29 June 2010
Obama Supports Possible Limits on Space Weapons
Global Security Newswire
"Our policy reflects the ways in which our imperatives and our obligations in space have changed in recent decades," U.S. President Barack Obama said in a statement. "No longer are we racing against an adversary; in fact, one of our central goals is to promote peaceful cooperation and collaboration in space, which not only will ward off conflict, but will help to expand our capacity to operate in orbit and beyond" (White House release, June 28).
In a notable divergence from his predecessor's space stance, Obama's policy states the United States would "consider proposals and concepts for arms control measures if they are equitable, effectively verifiable, and enhance the national security of the United States and its allies," according to a White House fact sheet. The United States should "lead in the enhancement of security, stability and responsible behavior in space," the policy says.
Former President George W. Bush, by contrast, maintained a position that "rejects any limitations on the fundamental right of the United States to operate in and acquire data from space," and opposed "the development of new legal regimes or other restrictions that seek to prohibit or limit U.S. access or use of space."
“The [Obama] arms control language is bipartisan language that appeared in the Reagan policy and George H.W. Bush’s policy and the Clinton policy,” the Times quoted National Security Council Space Policy Director Peter Marquez as saying. “So we’re bringing it back to a bipartisan agreed-upon position."
An arms control proposal's even-handedness, ability to benefit U.S. security, and inclusion of monitoring terms would act as "the gates" for consideration by the administration, Marquez said.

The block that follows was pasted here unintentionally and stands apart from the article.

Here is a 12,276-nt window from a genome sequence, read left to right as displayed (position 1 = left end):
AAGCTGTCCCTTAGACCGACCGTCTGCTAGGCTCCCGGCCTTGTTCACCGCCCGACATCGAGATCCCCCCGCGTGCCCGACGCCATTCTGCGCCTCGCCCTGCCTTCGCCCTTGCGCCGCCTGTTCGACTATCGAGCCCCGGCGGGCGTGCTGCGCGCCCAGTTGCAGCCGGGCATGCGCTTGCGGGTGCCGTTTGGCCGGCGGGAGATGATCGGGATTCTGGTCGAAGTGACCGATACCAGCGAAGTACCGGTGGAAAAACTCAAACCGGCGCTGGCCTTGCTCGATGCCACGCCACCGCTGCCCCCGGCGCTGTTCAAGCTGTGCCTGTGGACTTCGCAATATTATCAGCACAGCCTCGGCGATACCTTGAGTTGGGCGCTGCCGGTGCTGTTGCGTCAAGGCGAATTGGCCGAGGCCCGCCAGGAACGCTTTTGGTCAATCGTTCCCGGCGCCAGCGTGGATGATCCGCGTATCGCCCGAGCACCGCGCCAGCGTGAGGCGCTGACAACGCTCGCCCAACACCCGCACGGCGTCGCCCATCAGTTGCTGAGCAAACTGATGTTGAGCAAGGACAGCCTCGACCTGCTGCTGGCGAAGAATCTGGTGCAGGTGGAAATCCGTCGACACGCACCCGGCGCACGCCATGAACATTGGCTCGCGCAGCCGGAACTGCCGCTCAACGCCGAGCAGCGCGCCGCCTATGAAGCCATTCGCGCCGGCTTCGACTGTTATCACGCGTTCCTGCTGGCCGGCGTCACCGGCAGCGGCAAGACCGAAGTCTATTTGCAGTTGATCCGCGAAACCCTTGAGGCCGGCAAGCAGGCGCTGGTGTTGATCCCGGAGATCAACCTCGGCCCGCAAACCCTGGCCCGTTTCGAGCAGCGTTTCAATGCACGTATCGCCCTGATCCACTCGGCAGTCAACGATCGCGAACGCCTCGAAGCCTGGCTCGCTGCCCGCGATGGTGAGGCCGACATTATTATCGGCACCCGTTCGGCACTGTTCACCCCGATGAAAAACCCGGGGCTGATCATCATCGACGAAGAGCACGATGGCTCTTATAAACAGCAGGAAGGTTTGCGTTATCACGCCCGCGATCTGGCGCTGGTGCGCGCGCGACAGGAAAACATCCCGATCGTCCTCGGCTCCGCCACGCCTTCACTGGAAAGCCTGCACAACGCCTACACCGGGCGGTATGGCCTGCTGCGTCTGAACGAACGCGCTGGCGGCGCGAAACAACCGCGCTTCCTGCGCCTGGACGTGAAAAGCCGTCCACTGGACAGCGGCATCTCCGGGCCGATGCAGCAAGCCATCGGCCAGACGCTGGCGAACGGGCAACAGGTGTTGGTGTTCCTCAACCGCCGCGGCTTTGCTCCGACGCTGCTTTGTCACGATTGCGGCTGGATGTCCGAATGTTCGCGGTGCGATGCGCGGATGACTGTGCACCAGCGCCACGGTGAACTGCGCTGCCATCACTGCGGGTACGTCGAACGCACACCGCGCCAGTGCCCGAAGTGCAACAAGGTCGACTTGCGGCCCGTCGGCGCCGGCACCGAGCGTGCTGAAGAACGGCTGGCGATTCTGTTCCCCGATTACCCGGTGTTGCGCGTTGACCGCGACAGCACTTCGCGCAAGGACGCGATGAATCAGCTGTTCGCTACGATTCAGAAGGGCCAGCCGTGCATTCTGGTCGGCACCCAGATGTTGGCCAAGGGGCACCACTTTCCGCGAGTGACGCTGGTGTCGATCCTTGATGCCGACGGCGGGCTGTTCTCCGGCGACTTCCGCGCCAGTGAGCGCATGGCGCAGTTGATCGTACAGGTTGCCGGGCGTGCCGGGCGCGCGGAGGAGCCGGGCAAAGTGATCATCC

The document released yesterday “sets the stage for progress in space arms control -- without getting into specifics,” Arms Control Association analyst Jeff Abramson added. Some arms control advocates accused Bush of slowing progress on space weapons treaty at the international Conference on Disarmament (see GSN, June 7).
China and the United States each shot down one of their disused satellites during tests in 2007 and 2008, respectively, prompting concerns about a potential buildup in antisatellite capabilities that could undermine U.S. security interests due to Washington's heavy reliance on space-based military technology (see GSN, April 1, 2008). The Bush administration backed studies capable of supporting work on a ground-based antisatellite laser, according to some opponents of the research (Broad/Chang, New York Times).
"This policy clearly articulates the right space policies and priorities for our nation, and is also a pledge that the United States will maintain the leadership and capabilities in space imperative for our national security," Defense Secretary Robert Gates said in released remarks.
"Changes in the space environment over the last decade challenge our operations. Today, space is increasingly contested as our systems face threats of disruption and attack, increasingly competitive as more states, private firms, and others develop space-based capabilities," Gates said.
"Together with other departments and agencies, the Department of Defense will take a number of steps to support the new National Space Policy, and will work with the Office of the Director of National Intelligence to develop a strategy document to address specific national security requirements for outer space. We will look to leverage growing international and commercial expertise to enhance U.S. capabilities and reduce vulnerabilities.
"Finally, we will pursue activities consistent with the inherent right of self-defense, deepen cooperation with allies and friends, and work with all nations toward the responsible and peaceful shared presence in space," he said (U.S. Defense Department release, June 28).